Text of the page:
Thus, in the example described, the Baconian investigator would be obliged to examine a full inventory of new Chevrolets, Lexuses, Jeeps, etc., before reaching any conclusions about new cars in general. And while Bacon admits that such a method can be laborious, he argues that it eventually produces a stable edifice of knowledge instead of a rickety structure that collapses with the appearance of a single disconfirming instance. (Indeed, according to Bacon, when one follows his inductive procedure, a negative instance actually becomes something to be welcomed rather than feared. For instead of threatening an entire assembly, the discovery of a false generalization actually saves the investigator the trouble of having to proceed further in a particular direction or line of inquiry. Meanwhile the structure of truth that he has already built remains intact.)
Is Bacon’s system, then, a sound and reliable procedure, a strong ladder leading from carefully observed particulars to true and “inevitable” conclusions? Although he himself firmly believed in the utility and overall superiority of his method, many of his commentators and critics have had doubts. For one thing, it is not clear that the Baconian procedure, taken by itself, leads conclusively to any general propositions, much less to scientific principles or theoretical statements that we can accept as universally true. For at what point is the Baconian investigator willing to make the leap from observed particulars to abstract generalizations? After a dozen instances? A thousand? The fact is, Bacon’s method provides nothing to guide the investigator in this determination other than sheer instinct or professional judgment, and thus the tendency is for the investigation of particulars – the steady observation and collection of data – to go on continuously, and in effect endlessly.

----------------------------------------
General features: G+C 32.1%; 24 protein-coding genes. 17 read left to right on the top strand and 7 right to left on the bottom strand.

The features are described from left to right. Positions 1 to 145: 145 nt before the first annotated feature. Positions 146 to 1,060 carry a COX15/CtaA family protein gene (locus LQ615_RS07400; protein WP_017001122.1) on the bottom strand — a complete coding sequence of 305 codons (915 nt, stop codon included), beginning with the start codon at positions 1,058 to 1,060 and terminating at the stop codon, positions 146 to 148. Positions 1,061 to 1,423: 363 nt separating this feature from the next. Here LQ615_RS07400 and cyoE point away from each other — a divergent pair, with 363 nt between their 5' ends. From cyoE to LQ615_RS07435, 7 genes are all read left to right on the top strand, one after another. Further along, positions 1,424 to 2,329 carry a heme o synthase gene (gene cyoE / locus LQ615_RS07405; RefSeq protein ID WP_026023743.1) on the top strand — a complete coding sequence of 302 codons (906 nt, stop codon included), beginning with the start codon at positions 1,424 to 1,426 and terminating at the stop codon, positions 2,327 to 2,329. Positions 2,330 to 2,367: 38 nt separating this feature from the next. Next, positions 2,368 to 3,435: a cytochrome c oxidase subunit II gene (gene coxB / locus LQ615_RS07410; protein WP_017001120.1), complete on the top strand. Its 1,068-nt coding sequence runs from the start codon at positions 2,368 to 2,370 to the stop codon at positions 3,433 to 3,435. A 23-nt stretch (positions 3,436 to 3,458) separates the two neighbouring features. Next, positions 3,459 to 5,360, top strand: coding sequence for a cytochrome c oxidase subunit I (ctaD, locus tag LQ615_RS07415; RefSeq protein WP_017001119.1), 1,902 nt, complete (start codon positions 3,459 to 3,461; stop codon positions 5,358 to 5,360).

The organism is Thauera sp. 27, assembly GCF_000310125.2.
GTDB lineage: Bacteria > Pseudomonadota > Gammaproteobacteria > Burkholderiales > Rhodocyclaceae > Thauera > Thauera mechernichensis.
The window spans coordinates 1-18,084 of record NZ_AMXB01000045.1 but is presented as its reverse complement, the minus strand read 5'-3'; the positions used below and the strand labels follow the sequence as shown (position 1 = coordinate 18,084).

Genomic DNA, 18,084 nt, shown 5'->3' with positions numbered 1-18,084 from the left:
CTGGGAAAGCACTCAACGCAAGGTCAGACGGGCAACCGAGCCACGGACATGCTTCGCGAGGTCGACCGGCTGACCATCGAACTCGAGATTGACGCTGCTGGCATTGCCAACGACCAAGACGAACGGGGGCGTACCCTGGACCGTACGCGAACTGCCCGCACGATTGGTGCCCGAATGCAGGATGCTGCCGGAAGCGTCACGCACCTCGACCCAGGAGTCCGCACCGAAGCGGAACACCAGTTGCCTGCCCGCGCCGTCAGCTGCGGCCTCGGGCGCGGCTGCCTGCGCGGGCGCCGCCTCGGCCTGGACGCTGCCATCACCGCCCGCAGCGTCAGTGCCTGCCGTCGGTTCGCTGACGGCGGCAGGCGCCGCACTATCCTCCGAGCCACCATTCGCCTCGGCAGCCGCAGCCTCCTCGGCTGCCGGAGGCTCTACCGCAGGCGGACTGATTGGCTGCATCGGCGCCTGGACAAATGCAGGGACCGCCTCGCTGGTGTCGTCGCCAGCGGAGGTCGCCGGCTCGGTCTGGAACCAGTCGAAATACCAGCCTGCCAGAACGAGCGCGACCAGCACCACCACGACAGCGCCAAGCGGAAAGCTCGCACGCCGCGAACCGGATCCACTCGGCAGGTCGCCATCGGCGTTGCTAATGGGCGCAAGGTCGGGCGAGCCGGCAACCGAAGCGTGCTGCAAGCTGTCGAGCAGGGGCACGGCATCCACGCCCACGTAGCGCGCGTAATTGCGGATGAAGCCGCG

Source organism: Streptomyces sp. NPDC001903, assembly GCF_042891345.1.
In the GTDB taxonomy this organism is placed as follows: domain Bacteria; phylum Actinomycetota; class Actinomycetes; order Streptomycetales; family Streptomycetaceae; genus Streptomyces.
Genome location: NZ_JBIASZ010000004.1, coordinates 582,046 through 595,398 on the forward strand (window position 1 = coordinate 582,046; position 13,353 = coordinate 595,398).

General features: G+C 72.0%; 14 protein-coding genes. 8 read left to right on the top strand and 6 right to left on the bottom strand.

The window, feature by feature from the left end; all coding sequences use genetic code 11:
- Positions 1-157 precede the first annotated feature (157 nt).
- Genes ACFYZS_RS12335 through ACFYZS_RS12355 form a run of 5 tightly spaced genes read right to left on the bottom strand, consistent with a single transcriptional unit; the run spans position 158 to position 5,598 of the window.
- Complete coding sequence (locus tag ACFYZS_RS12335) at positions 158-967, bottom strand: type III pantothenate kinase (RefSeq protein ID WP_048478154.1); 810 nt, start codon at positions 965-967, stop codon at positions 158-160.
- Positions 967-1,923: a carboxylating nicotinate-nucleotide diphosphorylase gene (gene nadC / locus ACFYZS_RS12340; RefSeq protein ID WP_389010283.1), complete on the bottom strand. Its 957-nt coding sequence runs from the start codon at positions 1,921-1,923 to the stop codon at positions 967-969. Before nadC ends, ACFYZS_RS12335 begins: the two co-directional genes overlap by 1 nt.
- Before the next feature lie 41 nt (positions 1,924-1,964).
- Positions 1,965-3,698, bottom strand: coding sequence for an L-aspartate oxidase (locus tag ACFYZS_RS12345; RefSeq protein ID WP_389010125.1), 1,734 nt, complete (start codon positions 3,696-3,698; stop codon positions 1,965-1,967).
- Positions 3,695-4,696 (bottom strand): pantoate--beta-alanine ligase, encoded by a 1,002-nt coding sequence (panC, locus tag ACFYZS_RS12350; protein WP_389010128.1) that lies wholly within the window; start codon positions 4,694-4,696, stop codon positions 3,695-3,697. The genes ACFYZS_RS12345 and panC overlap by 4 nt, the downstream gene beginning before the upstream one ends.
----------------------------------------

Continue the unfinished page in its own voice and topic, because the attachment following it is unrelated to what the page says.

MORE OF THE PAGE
One can thus easily imagine a scenario in which the piling up of instances becomes not just the initial stage in a process, but the very essence of the process itself; in effect, a zealous foraging after facts (in the New Organon Bacon famously compares the ideal Baconian researcher to a busy bee) becomes not only a means to knowledge, but an activity vigorously pursued for its own sake. Every scientist and academic person knows how tempting it is to put off the hard work of imaginative thinking in order to continue doing some form of rote research. Every investigator knows how easy it is to become wrapped up in data – with the unhappy result that one’s intended ascent up the Baconian ladder gets stuck in mundane matters of fact and never quite gets off the ground.